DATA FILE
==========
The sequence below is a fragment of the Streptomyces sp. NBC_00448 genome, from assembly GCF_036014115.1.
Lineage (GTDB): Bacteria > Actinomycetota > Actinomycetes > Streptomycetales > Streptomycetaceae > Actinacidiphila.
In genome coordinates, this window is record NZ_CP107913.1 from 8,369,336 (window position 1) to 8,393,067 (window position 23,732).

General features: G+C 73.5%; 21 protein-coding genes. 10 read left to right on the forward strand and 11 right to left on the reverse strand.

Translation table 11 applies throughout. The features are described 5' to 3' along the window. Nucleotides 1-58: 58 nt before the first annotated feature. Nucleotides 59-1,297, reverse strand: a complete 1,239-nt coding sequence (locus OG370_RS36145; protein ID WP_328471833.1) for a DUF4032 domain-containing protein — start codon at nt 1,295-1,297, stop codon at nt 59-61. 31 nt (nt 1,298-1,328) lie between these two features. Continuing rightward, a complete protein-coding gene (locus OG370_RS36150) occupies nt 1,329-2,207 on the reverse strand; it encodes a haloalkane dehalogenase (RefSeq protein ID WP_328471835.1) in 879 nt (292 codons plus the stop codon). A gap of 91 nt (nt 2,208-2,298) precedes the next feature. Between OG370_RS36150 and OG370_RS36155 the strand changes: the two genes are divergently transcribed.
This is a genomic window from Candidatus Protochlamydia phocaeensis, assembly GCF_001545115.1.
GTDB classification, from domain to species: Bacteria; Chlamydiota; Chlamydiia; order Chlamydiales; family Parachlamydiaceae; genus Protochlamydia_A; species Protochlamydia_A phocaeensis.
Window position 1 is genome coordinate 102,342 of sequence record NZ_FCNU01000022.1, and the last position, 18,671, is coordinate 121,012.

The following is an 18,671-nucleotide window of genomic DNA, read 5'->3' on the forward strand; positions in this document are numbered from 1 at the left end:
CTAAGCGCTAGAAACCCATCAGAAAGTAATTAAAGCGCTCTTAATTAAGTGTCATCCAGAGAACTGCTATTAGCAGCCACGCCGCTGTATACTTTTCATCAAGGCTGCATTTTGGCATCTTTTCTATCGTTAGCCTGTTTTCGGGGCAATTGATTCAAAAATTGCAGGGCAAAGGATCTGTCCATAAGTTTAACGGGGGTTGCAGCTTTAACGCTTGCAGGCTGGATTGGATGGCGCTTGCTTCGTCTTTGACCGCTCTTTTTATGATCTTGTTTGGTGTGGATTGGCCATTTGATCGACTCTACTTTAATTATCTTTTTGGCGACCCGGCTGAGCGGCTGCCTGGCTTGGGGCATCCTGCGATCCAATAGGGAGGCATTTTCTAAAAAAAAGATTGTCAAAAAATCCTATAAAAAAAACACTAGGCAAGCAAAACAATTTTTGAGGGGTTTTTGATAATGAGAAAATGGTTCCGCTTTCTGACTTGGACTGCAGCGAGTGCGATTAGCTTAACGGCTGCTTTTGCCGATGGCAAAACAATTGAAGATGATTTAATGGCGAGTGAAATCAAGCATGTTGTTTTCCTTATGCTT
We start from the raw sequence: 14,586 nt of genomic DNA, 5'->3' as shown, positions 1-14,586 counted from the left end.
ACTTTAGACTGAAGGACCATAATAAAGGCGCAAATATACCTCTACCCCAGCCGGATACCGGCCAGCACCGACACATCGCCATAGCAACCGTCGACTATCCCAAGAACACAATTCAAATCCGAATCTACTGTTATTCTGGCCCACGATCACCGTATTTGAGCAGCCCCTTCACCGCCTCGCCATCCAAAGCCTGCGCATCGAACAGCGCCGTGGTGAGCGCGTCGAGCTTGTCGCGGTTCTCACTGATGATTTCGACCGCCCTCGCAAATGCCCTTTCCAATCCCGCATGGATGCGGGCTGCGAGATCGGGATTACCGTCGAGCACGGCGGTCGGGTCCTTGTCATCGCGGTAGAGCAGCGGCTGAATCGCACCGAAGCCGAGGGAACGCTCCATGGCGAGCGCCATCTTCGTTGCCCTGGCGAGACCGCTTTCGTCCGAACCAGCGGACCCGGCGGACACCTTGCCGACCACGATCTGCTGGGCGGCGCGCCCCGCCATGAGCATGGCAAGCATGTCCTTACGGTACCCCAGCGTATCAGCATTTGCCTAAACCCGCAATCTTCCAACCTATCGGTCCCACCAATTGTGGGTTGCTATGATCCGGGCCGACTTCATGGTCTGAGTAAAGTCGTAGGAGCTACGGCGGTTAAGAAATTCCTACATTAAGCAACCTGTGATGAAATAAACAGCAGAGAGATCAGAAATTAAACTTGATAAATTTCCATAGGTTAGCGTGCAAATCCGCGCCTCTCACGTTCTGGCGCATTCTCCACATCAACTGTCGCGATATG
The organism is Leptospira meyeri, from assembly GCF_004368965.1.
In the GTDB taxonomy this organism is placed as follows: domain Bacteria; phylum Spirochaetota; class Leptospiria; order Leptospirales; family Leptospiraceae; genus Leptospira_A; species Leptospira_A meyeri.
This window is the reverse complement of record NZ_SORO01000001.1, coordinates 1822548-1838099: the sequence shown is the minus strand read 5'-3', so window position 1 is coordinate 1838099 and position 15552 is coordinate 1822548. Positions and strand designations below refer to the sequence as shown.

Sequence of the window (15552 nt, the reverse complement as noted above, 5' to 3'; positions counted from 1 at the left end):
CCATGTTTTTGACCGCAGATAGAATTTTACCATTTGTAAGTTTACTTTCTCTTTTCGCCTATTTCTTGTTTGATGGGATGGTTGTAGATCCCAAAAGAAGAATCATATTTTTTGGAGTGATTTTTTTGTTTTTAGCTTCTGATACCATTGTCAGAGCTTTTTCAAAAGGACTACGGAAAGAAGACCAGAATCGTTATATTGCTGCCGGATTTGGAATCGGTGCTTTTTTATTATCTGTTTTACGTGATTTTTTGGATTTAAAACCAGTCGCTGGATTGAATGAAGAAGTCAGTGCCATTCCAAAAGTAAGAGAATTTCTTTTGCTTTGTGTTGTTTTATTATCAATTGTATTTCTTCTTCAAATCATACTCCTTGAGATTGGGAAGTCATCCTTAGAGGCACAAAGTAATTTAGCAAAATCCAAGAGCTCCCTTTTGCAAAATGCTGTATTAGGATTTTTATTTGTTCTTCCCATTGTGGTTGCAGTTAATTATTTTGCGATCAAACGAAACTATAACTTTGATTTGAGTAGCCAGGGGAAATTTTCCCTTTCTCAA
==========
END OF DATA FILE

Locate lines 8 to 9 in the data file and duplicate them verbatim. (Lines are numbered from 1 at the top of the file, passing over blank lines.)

Window position 1 is genome coordinate 102,342 of sequence record NZ_FCNU01000022.1, and the last position, 18,671, is coordinate 121,012.

The following is an 18,671-nucleotide window of genomic DNA, read 5'->3' on the forward strand; positions in this document are numbered from 1 at the left end: